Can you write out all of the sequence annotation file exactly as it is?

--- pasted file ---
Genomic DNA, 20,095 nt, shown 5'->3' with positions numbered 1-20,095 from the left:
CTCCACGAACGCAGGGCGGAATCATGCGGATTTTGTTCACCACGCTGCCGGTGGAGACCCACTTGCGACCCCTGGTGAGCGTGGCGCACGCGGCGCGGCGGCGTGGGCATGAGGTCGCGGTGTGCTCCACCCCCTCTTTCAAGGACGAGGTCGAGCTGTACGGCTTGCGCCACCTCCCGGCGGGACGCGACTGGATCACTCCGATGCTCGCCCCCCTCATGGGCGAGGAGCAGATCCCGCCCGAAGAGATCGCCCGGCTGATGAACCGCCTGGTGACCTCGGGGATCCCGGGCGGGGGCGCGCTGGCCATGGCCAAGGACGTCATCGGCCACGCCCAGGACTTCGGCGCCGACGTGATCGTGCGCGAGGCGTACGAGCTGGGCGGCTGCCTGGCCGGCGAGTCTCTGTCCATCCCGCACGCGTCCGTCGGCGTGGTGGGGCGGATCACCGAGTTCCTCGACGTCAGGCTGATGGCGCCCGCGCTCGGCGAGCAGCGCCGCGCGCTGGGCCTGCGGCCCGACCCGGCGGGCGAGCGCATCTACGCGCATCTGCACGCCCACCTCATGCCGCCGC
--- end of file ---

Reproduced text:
Genomic DNA, 20,095 nt, shown 5'->3' with positions numbered 1-20,095 from the left:
CTCCACGAACGCAGGGCGGAATCATGCGGATTTTGTTCACCACGCTGCCGGTGGAGACCCACTTGCGACCCCTGGTGAGCGTGGCGCACGCGGCGCGGCGGCGTGGGCATGAGGTCGCGGTGTGCTCCACCCCCTCTTTCAAGGACGAGGTCGAGCTGTACGGCTTGCGCCACCTCCCGGCGGGACGCGACTGGATCACTCCGATGCTCGCCCCCCTCATGGGCGAGGAGCAGATCCCGCCCGAAGAGATCGCCCGGCTGATGAACCGCCTGGTGACCTCGGGGATCCCGGGCGGGGGCGCGCTGGCCATGGCCAAGGACGTCATCGGCCACGCCCAGGACTTCGGCGCCGACGTGATCGTGCGCGAGGCGTACGAGCTGGGCGGCTGCCTGGCCGGCGAGTCTCTGTCCATCCCGCACGCGTCCGTCGGCGTGGTGGGGCGGATCACCGAGTTCCTCGACGTCAGGCTGATGGCGCCCGCGCTCGGCGAGCAGCGCCGCGCGCTGGGCCTGCGGCCCGACCCGGCGGGCGAGCGCATCTACGCGCATCTGCACGCCCACCTCATGCCGCCGC